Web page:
Real Food Right Now and How to Cook It: Emmer (Farro)

I never met a grain I didn’t like, but as I’ve learned about the difference between whole and processed grains, and about how different types of grains rate higher and lower on the glycemic index, like lots of others, I’ve sought to lower – and diversify – my consumption. Known for its nutty, earthy flavor and chewy texture, farro was a very welcome discovery along this path. 

I first tried it a few years ago at Manhattan’s Northern Spy restaurant, in a tasty dish I shared with fellow Real Food writers Kim O’Donnel and Katie Sweetman. I mention this because it underscores a strange fact that is true about whole grain farro as well as many other traditional foods: you’re likely to find it on the menu of an upscale urban eatery, or on the table of a subsistence farmer in Turkey or Ethiopia, but not too many places between. Think quinoa, five or ten years ago (depending on where you live, and how hip you are to food trends). Of course, as is goes with haute cuisine, the easier the execution, the more home cooks tend to follow suit, and luckily, farro is no sous vide.  

A Brief History

Farro is truly ancient, with roots in the Near East’s Fertile Crescent. Originating in the area that is now Iraq, Iran and Turkey, the grain is known to have been cultivated in various parts of Asia, Europe, Northern Africa and Asia. If you thought the name farro might be related to the word “pharaoh,” you’re right. When the Romans invaded Egypt in 47 BCE, they brought the grain home, where Julius Caesar dubbed it “Pharaoh’s Wheat.” It played a key role in feeding the Roman army until it was largely replaced by higher-yielding, less labor-intensive grains, surviving mainly in the mountains as a “relict crop.”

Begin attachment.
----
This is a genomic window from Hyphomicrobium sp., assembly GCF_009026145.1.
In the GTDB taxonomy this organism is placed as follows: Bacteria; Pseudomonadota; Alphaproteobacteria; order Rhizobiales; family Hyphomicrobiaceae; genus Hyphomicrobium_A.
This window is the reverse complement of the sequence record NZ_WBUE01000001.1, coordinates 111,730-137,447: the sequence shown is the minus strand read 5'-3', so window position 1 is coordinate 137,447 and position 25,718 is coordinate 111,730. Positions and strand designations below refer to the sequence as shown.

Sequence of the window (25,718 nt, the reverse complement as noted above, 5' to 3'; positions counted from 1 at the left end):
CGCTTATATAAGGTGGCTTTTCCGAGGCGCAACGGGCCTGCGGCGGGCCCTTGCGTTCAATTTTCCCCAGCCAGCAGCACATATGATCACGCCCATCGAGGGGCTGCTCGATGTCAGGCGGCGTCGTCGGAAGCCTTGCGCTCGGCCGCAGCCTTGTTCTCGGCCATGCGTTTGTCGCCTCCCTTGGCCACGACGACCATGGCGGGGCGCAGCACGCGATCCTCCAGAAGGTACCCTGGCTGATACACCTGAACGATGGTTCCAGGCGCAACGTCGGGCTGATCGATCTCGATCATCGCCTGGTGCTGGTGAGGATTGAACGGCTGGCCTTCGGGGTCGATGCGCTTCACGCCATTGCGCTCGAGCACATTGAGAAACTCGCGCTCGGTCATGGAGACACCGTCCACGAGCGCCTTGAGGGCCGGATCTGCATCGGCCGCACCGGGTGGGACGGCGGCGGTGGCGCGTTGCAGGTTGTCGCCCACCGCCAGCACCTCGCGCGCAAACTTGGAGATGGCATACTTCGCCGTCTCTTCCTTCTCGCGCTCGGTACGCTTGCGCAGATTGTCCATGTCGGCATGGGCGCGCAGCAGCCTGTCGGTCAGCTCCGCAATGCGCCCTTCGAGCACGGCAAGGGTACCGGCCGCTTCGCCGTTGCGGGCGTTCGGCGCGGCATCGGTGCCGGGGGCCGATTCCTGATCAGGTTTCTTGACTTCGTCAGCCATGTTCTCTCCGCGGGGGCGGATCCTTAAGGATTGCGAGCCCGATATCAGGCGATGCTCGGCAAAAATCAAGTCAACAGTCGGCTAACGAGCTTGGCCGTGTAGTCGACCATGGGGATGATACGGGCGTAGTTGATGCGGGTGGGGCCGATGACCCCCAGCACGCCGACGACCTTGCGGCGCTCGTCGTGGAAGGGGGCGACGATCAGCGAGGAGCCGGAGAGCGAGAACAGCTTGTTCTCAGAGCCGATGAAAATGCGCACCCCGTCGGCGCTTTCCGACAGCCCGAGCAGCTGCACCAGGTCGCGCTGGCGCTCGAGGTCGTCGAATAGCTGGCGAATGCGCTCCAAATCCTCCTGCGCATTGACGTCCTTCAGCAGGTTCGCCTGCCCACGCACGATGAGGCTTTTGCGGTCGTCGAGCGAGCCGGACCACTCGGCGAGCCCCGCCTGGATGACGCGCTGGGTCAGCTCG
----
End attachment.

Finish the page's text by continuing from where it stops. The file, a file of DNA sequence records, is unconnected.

These days, farro is still an important crop in those Italian mountains, as well as in Ethiopia, and pops up in foods in other parts of Europe, including bread in Switzerland and beer in Germany. Up until around the 1950s, it was almost entirely grown and eaten by poor farmers in different corners of the globe. In the 1980s, interest from health-conscious consumers in Europe, then the US, led to a comeback in those parts of the world.

Factual nibbles

  • Seriously, farro goes way, way back. Grains of wild emmer (a relative to modern emmer, the most common form of farro – more on this below) found at Ohalo II, an archaeological site in modern day Israel, were radiocarbon dated back to 17,000 BCE. The earliest domestic farro dates back to 7,700 BCE, near Damascus in modern-day Syria.
  • Farro is also sometimes used as animal feed.
  • It’s not just the Germans who enjoy their Emmer beer; they’re brewing suds with ancient grains in Sumeria and Egypt, too.

Cultivation

Strictly speaking, farro is an ethnobotanical concept, rooted in Italian tradition, referring to three types of hulled wheat. Usually, in the US, when we talk about farro, we’re really talking about emmer wheat (Triticum dicoccum, known in Italy as farro medio). It is often confused with spelt (Triticum spelta, Italy’s farro grande), another ancient grain that is enjoying a comeback due to its relatively low glycemic load. The lesser known einkorn (Triticum monococcum, or farro piccolo) rounds out the trio. 

That defining characteristic, the hull, also made farro wheats less efficient for mass production, which means they were pushed aside while industrial wheat varieties crowded traditional grains out of markets.

Farro grains, especially emmer, may be defined by their hulls but it’s another botanical characteristic – the awns (little hairs that stick off the grain), which allow the grain to self-cultivate by drilling itself up to an inch or more into the soil.

Environmental impact

Although relatively low-yielding (compared to other types of wheat), emmer is valued as a grain that performs high yields on poor soil. It also does well on steep mountain fields and against weeds, and is looked to as a promising, adaptable, reliable crop by many an international agriculture organization.